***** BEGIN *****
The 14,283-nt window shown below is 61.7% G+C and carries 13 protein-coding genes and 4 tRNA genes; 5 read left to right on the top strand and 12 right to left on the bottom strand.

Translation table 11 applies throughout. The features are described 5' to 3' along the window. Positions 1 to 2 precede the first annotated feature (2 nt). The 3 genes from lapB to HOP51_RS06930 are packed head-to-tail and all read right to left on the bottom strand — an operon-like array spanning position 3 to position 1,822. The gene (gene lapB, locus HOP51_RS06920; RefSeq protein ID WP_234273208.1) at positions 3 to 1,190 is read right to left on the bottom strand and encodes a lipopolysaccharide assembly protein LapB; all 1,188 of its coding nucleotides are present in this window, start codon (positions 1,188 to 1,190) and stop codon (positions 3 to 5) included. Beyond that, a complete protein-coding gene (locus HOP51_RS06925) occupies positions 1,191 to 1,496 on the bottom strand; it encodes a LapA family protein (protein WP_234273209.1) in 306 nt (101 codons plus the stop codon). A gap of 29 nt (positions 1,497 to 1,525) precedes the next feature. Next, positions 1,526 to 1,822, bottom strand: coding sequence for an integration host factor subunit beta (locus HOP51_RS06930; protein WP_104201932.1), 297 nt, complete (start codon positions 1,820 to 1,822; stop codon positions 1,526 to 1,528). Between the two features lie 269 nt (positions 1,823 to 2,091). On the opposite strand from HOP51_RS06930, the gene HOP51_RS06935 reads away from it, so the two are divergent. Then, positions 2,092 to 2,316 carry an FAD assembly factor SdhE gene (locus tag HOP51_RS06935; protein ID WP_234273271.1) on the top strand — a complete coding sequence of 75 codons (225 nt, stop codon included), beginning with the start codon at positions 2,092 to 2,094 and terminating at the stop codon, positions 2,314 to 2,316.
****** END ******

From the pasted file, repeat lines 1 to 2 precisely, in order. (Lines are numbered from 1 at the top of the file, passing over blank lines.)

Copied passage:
The 14,283-nt window shown below is 61.7% G+C and carries 13 protein-coding genes and 4 tRNA genes; 5 read left to right on the top strand and 12 right to left on the bottom strand.

Translation table 11 applies throughout. The features are described 5' to 3' along the window. Positions 1 to 2 precede the first annotated feature (2 nt). The 3 genes from lapB to HOP51_RS06930 are packed head-to-tail and all read right to left on the bottom strand — an operon-like array spanning position 3 to position 1,822. The gene (gene lapB, locus HOP51_RS06920; RefSeq protein ID WP_234273208.1) at positions 3 to 1,190 is read right to left on the bottom strand and encodes a lipopolysaccharide assembly protein LapB; all 1,188 of its coding nucleotides are present in this window, start codon (positions 1,188 to 1,190) and stop codon (positions 3 to 5) included. Beyond that, a complete protein-coding gene (locus HOP51_RS06925) occupies positions 1,191 to 1,496 on the bottom strand; it encodes a LapA family protein (protein WP_234273209.1) in 306 nt (101 codons plus the stop codon). A gap of 29 nt (positions 1,497 to 1,525) precedes the next feature. Next, positions 1,526 to 1,822, bottom strand: coding sequence for an integration host factor subunit beta (locus HOP51_RS06930; protein WP_104201932.1), 297 nt, complete (start codon positions 1,820 to 1,822; stop codon positions 1,526 to 1,528). Between the two features lie 269 nt (positions 1,823 to 2,091). On the opposite strand from HOP51_RS06930, the gene HOP51_RS06935 reads away from it, so the two are divergent. Then, positions 2,092 to 2,316 carry an FAD assembly factor SdhE gene (locus tag HOP51_RS06935; protein ID WP_234273271.1) on the top strand — a complete coding sequence of 75 codons (225 nt, stop codon included), beginning with the start codon at positions 2,092 to 2,094 and terminating at the stop codon, positions 2,314 to 2,316.